Saving your roof from snow build up

Weather Wednesday

Roof collapse
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FARGO - It's hard to forget the moment the Metrodome roof collapsed right before a Vikings game twelve years ago. In the two days leading up to the metrodome roof collapse, the Twin Cities picked up more than 17” of wet snow.

Since the water content in the snow so was high the fiberglass fabric roof, supported by air pressure, wasn’t enough to keep the snow at bay and the baggie buckled under the heavier snow. It was the fifth and final time a tear or collapse caused chaos for the Metrodome, though the other four were all in the 80s.

But this isn’t just a freak occurrence for football stadiums: buildings with flat roofs are more susceptible when the snow stacks up. Anthony Stock, Assistant Manager MAC’S Hardware in Fargo says sloped roofs don’t collapse as easily, “Anything with that flat roof with snow is just going to sit and accumulate and potentially drift on your roof.”

It’s a disaster that has been going on for ages, this is Fargo North’s High School gym from 1966, Trail King Industries suffered a snow collapse just three years ago. But it is not just domes and flat roofs that are at risk, even roofs with more of a slope can collapse if there is enough snow or even just the right type of snow.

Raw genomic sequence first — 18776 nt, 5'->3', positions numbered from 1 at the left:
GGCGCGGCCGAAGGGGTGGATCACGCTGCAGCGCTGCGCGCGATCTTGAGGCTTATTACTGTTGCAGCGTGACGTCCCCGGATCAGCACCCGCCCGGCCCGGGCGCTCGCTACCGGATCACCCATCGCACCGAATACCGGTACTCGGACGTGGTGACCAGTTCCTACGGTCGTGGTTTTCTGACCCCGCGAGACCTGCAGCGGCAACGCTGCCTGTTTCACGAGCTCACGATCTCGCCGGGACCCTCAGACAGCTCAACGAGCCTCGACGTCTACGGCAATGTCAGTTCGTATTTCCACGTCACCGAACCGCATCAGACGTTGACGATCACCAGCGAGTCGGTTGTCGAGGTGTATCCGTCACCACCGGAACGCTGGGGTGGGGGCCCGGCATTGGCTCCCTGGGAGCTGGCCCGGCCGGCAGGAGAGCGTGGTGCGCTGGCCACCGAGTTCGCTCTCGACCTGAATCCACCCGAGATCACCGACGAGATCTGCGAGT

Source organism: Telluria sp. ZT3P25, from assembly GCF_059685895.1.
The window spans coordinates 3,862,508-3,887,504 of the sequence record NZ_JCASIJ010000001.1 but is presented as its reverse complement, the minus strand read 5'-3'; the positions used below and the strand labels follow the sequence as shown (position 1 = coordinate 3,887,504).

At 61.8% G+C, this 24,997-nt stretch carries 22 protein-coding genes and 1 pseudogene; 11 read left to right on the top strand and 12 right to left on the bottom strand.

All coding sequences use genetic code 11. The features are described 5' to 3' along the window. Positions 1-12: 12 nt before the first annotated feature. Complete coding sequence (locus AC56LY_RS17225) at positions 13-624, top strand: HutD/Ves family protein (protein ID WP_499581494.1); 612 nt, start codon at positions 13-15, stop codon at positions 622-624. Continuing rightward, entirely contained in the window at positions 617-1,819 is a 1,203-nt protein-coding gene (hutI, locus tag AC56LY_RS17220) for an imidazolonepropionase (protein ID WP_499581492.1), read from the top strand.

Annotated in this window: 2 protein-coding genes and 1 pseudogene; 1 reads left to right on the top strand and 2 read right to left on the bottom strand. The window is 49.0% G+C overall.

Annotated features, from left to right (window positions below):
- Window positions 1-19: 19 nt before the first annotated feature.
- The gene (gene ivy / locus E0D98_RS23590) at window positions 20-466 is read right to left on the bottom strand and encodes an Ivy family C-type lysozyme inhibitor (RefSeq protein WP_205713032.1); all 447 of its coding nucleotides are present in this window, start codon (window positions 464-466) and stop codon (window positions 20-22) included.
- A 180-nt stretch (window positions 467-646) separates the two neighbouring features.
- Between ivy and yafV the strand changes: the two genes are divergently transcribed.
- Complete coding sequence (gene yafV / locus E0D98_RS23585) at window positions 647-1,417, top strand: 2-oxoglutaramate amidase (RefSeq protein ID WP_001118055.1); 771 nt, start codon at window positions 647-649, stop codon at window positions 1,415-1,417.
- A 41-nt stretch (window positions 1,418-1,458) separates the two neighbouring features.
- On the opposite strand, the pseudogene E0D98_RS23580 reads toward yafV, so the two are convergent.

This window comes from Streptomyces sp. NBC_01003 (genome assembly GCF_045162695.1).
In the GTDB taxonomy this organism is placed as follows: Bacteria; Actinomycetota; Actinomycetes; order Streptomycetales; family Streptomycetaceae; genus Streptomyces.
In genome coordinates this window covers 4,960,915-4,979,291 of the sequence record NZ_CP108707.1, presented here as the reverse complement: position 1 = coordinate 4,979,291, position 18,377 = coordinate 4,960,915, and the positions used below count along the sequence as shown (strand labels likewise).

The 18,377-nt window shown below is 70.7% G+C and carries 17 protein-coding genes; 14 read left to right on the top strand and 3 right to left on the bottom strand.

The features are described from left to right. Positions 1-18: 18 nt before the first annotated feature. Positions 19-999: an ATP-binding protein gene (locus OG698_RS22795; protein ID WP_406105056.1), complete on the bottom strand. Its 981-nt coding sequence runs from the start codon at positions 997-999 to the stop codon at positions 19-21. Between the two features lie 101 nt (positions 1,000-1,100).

Fluffy snow may pile up quickly but it doesn’t weigh as much, roughly four pounds per square foot since there isn’t much water in it. Moderate snow with a bit more moisture weighs about six pounds per square foot but when the temperature is warmer, it’s wet snow that falls and that weighs the most: twelve pounds or more per square foot. Twelve inches of that type of wet snow would weigh about the same as three pick-up trucks on the roof. Most roofs on homes can withstand about 20 pounds per square foot.


We do see a lot more light, fluffy snow around here but snow density does increase over time, just as we can expect the snow to increase throughout the winter so we shouldn’t be complacent. “There's a few different things you can do: one we have our snow rakes just rake off the snow. It's as simple as it sounds. It's a long extendable pole. Put it up on your roof. Uses as the instructions kind of describe. Whenever we get those heavy snow falls two feet it’s smart so it doesn't compact once it starts melting. We also have a roof melt. Simple as throwing a hockey puck onto the roof,” explains Stock.

Jesse Ritka is a StormTracker meteorologist and holds the AMS Certified Broadcast Meteorologist seal of approval.

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